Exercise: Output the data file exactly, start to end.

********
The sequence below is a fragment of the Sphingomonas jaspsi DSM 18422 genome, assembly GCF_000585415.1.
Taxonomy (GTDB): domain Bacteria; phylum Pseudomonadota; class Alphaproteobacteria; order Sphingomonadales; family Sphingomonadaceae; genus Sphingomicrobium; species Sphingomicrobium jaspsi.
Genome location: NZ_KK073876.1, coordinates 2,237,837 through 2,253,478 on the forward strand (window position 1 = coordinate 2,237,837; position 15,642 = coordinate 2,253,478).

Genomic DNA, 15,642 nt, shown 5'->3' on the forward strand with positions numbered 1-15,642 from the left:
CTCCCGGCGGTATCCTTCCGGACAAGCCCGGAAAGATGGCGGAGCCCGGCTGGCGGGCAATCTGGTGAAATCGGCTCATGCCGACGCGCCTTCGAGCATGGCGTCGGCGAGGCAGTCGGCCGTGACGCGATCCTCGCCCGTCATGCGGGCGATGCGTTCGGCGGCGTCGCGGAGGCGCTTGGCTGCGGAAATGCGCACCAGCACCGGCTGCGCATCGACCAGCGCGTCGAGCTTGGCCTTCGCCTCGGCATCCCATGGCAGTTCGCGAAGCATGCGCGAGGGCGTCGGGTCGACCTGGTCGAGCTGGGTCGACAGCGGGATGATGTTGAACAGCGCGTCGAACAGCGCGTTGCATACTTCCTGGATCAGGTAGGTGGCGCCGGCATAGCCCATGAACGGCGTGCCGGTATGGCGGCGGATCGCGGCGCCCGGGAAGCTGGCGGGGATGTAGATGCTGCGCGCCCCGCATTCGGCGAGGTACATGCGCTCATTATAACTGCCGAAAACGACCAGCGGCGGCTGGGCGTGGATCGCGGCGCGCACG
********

The sequence below is a fragment of the Sphingomonas jaspsi DSM 18422 genome, assembly GCF_000585415.1.
Taxonomy (GTDB): domain Bacteria; phylum Pseudomonadota; class Alphaproteobacteria; order Sphingomonadales; family Sphingomonadaceae; genus Sphingomicrobium; species Sphingomicrobium jaspsi.
Genome location: NZ_KK073876.1, coordinates 2,237,837 through 2,253,478 on the forward strand (window position 1 = coordinate 2,237,837; position 15,642 = coordinate 2,253,478).

Genomic DNA, 15,642 nt, shown 5'->3' on the forward strand with positions numbered 1-15,642 from the left:
CTCCCGGCGGTATCCTTCCGGACAAGCCCGGAAAGATGGCGGAGCCCGGCTGGCGGGCAATCTGGTGAAATCGGCTCATGCCGACGCGCCTTCGAGCATGGCGTCGGCGAGGCAGTCGGCCGTGACGCGATCCTCGCCCGTCATGCGGGCGATGCGTTCGGCGGCGTCGCGGAGGCGCTTGGCTGCGGAAATGCGCACCAGCACCGGCTGCGCATCGACCAGCGCGTCGAGCTTGGCCTTCGCCTCGGCATCCCATGGCAGTTCGCGAAGCATGCGCGAGGGCGTCGGGTCGACCTGGTCGAGCTGGGTCGACAGCGGGATGATGTTGAACAGCGCGTCGAACAGCGCGTTGCATACTTCCTGGATCAGGTAGGTGGCGCCGGCATAGCCCATGAACGGCGTGCCGGTATGGCGGCGGATCGCGGCGCCCGGGAAGCTGGCGGGGATGTAGATGCTGCGCGCCCCGCATTCGGCGAGGTACATGCGCTCATTATAACTGCCGAAAACGACCAGCGGCGGCTGGGCGTGGATCGCGGCGCGCACG